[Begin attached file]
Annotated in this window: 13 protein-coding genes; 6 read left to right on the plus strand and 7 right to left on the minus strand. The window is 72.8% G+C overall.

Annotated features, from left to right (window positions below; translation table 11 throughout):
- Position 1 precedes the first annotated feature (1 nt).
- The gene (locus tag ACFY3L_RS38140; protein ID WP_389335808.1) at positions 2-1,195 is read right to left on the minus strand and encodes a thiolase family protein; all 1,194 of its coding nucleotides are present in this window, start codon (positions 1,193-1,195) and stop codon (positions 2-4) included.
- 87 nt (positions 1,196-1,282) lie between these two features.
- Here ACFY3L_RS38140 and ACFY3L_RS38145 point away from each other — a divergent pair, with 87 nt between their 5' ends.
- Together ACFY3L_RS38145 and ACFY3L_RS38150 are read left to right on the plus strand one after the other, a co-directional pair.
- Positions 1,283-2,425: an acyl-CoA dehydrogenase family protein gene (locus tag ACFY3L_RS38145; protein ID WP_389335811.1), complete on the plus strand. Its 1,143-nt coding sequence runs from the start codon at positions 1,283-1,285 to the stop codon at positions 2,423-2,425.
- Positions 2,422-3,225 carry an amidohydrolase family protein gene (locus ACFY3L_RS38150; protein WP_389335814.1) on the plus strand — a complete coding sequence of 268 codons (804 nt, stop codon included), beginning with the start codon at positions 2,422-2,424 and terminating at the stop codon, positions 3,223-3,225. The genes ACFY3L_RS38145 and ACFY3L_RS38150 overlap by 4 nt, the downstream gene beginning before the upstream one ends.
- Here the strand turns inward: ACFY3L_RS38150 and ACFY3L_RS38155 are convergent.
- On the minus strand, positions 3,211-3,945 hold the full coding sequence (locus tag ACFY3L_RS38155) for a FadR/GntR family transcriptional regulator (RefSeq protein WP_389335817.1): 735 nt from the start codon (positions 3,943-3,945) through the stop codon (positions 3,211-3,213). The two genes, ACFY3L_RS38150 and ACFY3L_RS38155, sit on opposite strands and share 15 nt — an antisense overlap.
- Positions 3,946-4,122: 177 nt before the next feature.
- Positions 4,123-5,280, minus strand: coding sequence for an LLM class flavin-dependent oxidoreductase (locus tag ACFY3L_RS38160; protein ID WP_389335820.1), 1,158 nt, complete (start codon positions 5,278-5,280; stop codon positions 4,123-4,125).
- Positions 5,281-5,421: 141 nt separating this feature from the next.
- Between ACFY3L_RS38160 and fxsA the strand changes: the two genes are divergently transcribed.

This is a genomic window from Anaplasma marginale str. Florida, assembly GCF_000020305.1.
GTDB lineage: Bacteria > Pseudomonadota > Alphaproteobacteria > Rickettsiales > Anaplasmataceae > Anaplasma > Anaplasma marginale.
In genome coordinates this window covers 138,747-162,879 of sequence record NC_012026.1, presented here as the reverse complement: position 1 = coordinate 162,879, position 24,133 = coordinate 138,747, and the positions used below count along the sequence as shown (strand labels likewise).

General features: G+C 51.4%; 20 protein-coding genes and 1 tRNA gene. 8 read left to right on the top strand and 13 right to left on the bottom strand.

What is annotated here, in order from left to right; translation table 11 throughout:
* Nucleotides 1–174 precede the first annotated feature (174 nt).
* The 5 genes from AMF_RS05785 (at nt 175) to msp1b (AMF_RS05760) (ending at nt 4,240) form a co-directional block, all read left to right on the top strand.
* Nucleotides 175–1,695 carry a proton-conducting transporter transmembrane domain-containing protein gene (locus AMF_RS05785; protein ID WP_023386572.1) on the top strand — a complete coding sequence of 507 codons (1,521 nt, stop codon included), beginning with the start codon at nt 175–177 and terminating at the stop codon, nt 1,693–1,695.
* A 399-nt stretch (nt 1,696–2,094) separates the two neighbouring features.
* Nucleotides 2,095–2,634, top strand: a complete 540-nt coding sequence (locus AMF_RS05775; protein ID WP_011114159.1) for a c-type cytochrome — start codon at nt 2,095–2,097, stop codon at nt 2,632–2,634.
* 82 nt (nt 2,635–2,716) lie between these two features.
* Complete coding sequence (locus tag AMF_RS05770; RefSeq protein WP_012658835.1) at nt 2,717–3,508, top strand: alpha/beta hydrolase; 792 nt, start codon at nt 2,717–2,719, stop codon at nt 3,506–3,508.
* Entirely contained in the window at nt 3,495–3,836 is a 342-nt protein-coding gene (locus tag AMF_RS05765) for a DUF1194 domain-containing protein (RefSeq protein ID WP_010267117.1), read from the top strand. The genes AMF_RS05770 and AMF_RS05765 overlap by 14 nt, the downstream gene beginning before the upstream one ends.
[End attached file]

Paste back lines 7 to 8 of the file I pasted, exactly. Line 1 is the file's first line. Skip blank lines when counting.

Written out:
- Together ACFY3L_RS38145 and ACFY3L_RS38150 are read left to right on the plus strand one after the other, a co-directional pair.
- Positions 1,283-2,425: an acyl-CoA dehydrogenase family protein gene (locus tag ACFY3L_RS38145; protein ID WP_389335811.1), complete on the plus strand. Its 1,143-nt coding sequence runs from the start codon at positions 1,283-1,285 to the stop codon at positions 2,423-2,425.